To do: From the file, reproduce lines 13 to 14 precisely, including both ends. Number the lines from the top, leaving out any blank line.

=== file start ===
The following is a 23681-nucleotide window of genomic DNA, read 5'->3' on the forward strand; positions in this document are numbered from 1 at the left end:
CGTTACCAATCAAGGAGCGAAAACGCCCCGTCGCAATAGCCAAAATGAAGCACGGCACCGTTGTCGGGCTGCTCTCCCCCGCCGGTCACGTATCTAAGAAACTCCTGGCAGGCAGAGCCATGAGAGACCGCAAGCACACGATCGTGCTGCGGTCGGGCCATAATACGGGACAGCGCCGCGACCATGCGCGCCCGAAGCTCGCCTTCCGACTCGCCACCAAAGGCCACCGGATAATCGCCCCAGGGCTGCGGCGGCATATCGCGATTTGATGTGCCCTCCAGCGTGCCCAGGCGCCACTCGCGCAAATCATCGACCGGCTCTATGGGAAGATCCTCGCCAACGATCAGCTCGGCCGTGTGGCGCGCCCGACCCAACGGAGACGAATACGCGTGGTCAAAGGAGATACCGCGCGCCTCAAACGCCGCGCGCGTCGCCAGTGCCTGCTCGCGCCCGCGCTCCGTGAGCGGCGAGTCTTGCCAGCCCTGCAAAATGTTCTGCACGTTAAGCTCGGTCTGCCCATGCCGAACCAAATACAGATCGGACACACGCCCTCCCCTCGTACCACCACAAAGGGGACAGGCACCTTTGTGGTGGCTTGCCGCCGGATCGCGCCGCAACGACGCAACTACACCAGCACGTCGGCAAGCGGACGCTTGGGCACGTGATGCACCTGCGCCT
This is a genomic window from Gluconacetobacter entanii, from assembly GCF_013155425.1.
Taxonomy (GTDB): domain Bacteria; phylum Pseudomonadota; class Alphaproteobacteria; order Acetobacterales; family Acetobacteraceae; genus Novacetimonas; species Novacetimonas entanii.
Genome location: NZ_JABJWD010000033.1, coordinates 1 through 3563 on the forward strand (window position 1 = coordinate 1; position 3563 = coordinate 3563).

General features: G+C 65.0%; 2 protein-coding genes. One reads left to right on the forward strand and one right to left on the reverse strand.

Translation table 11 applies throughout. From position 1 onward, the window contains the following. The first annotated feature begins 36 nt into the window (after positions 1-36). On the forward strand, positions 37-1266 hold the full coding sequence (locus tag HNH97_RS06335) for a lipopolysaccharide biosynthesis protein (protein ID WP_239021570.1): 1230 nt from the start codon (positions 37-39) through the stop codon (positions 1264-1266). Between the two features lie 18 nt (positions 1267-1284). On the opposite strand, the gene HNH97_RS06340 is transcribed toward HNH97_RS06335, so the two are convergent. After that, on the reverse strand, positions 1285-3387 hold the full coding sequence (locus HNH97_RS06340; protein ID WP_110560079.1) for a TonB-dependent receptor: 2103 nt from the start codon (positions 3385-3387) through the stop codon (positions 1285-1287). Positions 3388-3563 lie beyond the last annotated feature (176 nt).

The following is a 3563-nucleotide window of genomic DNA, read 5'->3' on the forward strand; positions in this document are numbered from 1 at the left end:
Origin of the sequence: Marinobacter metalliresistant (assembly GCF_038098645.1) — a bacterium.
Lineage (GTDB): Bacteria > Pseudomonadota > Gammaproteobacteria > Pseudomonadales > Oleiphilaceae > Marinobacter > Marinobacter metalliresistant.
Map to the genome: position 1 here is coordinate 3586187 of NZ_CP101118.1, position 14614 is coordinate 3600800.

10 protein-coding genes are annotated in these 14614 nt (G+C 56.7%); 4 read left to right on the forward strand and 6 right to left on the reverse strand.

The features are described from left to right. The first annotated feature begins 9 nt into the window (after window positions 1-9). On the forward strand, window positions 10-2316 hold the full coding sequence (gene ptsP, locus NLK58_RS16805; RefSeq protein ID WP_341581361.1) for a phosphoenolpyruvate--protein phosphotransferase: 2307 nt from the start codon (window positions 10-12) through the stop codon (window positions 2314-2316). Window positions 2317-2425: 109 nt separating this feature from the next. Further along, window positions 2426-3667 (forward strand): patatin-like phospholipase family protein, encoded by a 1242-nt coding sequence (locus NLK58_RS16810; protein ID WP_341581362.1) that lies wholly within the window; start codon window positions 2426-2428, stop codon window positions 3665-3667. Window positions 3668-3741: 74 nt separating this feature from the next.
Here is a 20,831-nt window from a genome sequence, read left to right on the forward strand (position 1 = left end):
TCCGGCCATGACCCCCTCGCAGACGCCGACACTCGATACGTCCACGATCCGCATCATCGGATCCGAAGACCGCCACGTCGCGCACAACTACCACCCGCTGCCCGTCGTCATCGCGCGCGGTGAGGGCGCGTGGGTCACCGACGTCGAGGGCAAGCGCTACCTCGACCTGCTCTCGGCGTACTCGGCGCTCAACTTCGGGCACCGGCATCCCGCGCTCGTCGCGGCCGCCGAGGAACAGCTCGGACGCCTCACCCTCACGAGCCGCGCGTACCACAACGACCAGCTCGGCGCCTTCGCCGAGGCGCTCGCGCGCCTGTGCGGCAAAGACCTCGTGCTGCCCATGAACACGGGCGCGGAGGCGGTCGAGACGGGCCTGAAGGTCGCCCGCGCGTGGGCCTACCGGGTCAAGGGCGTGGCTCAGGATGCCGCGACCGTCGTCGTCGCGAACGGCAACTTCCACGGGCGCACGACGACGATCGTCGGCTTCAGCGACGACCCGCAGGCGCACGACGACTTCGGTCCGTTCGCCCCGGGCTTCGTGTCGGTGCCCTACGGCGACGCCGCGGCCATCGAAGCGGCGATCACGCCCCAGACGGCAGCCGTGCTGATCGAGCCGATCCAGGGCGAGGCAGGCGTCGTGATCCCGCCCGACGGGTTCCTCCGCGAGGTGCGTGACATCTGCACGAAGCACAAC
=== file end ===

The features are described from left to right. The first annotated feature begins 9 nt into the window (after window positions 1-9). On the forward strand, window positions 10-2316 hold the full coding sequence (gene ptsP, locus NLK58_RS16805; RefSeq protein ID WP_341581361.1) for a phosphoenolpyruvate--protein phosphotransferase: 2307 nt from the start codon (window positions 10-12) through the stop codon (window positions 2314-2316). Window positions 2317-2425: 109 nt separating this feature from the next. Further along, window positions 2426-3667 (forward strand): patatin-like phospholipase family protein, encoded by a 1242-nt coding sequence (locus NLK58_RS16810; protein ID WP_341581362.1) that lies wholly within the window; start codon window positions 2426-2428, stop codon window positions 3665-3667. Window positions 3668-3741: 74 nt separating this feature from the next.
Here is a 20,831-nt window from a genome sequence, read left to right on the forward strand (position 1 = left end):